Sepsis a Medical Emergency, Judging Parents, Thai Fractures
Top of Mind with Julie Rose - Radio Archive, Episode 370
- Aug 29, 2016 11:00 pm
- 1:41:45 mins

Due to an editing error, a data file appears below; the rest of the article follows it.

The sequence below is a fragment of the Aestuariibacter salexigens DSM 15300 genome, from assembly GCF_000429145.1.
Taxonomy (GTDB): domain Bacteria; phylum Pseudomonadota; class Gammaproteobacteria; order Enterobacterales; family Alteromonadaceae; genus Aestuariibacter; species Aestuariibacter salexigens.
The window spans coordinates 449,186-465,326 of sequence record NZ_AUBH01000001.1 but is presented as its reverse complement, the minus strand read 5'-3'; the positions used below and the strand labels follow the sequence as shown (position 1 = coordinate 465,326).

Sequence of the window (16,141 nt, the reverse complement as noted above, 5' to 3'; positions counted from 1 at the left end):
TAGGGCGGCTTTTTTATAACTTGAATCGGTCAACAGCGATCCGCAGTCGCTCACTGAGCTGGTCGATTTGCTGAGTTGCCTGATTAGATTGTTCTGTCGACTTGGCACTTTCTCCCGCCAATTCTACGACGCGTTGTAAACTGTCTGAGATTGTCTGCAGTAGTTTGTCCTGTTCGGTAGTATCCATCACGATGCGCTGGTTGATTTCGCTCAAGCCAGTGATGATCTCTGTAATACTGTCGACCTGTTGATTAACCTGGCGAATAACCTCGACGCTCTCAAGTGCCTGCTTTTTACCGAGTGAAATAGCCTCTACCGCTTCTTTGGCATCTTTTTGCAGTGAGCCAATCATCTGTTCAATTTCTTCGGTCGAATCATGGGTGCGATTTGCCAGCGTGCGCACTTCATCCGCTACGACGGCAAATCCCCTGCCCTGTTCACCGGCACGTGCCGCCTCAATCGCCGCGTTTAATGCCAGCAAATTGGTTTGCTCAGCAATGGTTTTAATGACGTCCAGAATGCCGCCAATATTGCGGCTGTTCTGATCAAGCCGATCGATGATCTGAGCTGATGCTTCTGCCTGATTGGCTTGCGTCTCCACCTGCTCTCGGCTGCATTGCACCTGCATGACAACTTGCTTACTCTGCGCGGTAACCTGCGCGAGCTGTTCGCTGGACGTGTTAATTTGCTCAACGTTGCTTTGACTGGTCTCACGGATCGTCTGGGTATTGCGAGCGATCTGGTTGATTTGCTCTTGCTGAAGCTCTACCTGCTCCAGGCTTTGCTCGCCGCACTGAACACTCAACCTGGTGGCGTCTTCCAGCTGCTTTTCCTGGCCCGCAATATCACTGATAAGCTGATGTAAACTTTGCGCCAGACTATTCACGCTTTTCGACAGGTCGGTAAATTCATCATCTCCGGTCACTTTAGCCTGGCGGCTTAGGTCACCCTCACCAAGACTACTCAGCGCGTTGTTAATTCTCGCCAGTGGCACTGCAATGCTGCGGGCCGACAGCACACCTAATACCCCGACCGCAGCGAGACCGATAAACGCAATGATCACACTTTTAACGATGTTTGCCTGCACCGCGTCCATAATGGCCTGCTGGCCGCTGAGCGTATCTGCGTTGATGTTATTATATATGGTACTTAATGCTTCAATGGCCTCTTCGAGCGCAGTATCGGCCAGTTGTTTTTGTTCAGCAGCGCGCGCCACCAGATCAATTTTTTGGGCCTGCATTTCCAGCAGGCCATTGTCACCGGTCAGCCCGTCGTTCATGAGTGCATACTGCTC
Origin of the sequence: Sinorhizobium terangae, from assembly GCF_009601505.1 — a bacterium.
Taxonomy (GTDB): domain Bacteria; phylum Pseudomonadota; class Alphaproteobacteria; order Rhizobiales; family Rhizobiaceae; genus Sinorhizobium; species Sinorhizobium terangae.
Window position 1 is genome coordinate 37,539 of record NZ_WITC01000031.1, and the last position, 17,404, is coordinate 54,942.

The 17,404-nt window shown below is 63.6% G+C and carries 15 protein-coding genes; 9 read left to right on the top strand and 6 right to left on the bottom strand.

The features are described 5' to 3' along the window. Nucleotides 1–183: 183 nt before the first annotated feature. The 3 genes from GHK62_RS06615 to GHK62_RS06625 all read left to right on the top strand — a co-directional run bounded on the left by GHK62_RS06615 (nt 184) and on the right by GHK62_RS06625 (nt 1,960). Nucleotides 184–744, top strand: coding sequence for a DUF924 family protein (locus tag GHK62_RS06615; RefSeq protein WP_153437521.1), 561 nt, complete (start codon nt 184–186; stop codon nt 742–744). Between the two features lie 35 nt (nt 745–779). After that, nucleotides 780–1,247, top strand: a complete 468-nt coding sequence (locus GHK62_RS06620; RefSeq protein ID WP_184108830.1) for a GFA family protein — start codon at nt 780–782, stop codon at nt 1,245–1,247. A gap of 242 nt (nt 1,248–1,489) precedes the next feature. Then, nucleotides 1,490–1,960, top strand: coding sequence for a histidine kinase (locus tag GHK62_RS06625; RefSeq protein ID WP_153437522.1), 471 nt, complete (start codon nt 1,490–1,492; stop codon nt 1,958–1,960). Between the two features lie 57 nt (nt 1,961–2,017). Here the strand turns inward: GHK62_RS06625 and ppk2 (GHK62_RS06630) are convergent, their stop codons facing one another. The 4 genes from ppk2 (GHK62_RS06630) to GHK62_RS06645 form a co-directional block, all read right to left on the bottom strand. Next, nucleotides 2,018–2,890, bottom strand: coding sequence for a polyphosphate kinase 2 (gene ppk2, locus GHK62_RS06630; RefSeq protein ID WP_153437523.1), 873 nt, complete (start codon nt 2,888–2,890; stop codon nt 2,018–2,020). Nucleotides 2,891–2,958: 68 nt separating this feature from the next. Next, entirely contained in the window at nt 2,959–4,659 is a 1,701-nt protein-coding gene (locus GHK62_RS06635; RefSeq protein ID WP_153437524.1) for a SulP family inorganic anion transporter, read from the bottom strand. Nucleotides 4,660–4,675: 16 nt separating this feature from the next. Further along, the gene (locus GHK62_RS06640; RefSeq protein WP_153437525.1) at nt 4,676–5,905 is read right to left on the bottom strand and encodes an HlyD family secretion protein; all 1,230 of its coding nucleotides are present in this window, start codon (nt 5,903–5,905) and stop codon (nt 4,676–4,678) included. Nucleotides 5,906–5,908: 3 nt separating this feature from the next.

Center for Disease Control Says Sepsis is a Medical Emergency Guest: Clark Bishop, MD, Critical Care Physician at Utah Valley Hospital A new report from the CDC says that when doctors encounter sepsis in patients, they need to treat it as a “medical emergency.” Sepsis is what killed actress Patty Duke and boxer Muhammad Ali this year. More people die of sepsis in America every year than from heart attack, according to the CDC. And yet, this new report says nearly three-quarters of patients with the fast-moving, deadly illness have recently seen doctors and nurses who missed the signs of it. Where sepsis is concerned, every hour is critical. Why Are We So Judy of Other Parents? Guest: Ashley Jo Thomas, Doctoral Student of Cognitive Sciences at the University of California, Irvine The facts show that children are more likely to be hurt in a car accident than to be kidnapped by a stranger. So, why do we call 9-1-1 when we see a kid alone in the park, but not when we see children riding in cars? Excitement Over a New T. Rex Skeleton Guest: Gregory Wilson, PhD, Adjunct Curator of Vertebrate Paleontology, Associate Professor of Biology at the University of Washington Tyrannosaurs rex is by far the most iconic, most popular dinosaur. But did you know that fossils of it are actually very rare? The largest collection of them comes from this one a place in Montana called Hell Creek and it’s there that paleontologists recently unearthed a big new find. Skinny People Are Still at Risk of Diabetes Guest: Arch Mainous, PhD, Professor of Public Health at the University of Florida We’ve come to associate Type 2 diabetes with obesity, but some new analysis of adult health data in the US indicates doctors may be missing the warning signs of diabetes in millions of people because those patients are not overweight. As many as one-third of adults over 45 who have a healthy weight have elevated glucose levels that put them at higher risk for developing full-fledged diabetes. Hollywood Teachers and Back to School Movies Guest: Rod Gustafson, Film Reviewer at ParentPreviews.com Since everyone’s caught up in back-to-school excitement, we’re going to look at how school and teachers appear in Hollywood. A lot of it has to do with skipping school – Bueller, anyone – or languishing in detention like the Breakfast Club. But a lot of truly inspirational school stories – many of them based on real-life teachers – have made a mark on the silver screen. Thailand's Deepening Divisions Guest: Joel Selway, PhD, Professor of Political Science at BYU A closer look now at the state of things in Thailand, where the elected prime minister was ousted in a military coup two years ago. Military leaders have, in the last month, managed to pass a new constitution through a public vote that further cements their control over the country. This isn’t exactly new territory for Thailand. In the last 80 years, there’s been a coup or attempted coup in Thailand every four and a half years on average, and 20 different constitutions in that time. But something about the current situation feels different, says Joel Selway, a professor of political science at BYU. He studies politics in Thailand and was there during the recent constitutional referendum. This time around, Selway says Thailand seems more deeply divided. There are two dominant political movements in Thailand: one is The Yellow Shirts, who tend to align with urban elites in Bangkok; the other is The Red Shirts who are more likely to live in villages and be loyal to a powerful political family from the north of Thailand led by a man named Thaksin Shinawatra. Over the last decade, he and a series of his family members have been elected prime minister, only to be ousted by military coup. What’s different this time, says Selway, is that the divide between the Red Shirt and Yellow Shirt movements is beginning to align with Thailand’s ethnic and regional divides. And that’s how civil wars start.